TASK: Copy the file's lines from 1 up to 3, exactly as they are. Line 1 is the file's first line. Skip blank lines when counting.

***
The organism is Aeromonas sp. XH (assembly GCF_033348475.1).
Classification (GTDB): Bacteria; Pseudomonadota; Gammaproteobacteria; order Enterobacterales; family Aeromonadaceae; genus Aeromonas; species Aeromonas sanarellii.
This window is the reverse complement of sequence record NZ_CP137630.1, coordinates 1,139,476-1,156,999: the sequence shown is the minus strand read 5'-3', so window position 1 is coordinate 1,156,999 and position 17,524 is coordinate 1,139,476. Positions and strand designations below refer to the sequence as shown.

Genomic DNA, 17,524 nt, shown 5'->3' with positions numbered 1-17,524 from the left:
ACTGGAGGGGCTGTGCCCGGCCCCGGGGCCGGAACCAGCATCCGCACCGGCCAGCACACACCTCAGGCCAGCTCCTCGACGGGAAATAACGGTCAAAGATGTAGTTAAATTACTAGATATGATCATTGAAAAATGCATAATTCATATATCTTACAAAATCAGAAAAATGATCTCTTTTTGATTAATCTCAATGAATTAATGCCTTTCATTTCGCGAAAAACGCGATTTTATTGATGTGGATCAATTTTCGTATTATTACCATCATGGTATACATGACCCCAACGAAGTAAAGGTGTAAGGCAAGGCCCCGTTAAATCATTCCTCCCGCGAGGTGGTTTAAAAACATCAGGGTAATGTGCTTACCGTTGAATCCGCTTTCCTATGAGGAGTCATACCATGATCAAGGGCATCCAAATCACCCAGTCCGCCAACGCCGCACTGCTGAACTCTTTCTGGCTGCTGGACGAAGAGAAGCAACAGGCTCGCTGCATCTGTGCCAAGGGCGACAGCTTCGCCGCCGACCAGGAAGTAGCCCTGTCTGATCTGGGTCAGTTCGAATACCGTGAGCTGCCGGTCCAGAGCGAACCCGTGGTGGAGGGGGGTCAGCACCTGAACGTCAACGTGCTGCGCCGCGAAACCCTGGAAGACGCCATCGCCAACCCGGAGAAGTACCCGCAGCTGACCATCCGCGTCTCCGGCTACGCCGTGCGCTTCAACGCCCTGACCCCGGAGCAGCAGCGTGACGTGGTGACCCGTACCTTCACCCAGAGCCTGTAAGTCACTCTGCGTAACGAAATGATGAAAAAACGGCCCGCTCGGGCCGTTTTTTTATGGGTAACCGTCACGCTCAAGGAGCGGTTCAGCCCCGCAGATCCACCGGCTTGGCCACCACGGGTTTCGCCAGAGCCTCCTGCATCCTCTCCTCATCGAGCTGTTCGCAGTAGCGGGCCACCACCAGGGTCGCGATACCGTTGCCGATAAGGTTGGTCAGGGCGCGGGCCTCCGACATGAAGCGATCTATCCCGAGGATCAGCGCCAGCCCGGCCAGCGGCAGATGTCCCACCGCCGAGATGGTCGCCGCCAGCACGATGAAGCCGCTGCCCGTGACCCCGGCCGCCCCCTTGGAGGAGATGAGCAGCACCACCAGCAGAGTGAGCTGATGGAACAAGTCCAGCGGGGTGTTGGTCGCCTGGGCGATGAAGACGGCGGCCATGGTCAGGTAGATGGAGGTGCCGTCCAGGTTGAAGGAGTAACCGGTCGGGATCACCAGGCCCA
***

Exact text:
The organism is Aeromonas sp. XH (assembly GCF_033348475.1).
Classification (GTDB): Bacteria; Pseudomonadota; Gammaproteobacteria; order Enterobacterales; family Aeromonadaceae; genus Aeromonas; species Aeromonas sanarellii.
This window is the reverse complement of sequence record NZ_CP137630.1, coordinates 1,139,476-1,156,999: the sequence shown is the minus strand read 5'-3', so window position 1 is coordinate 1,156,999 and position 17,524 is coordinate 1,139,476. Positions and strand designations below refer to the sequence as shown.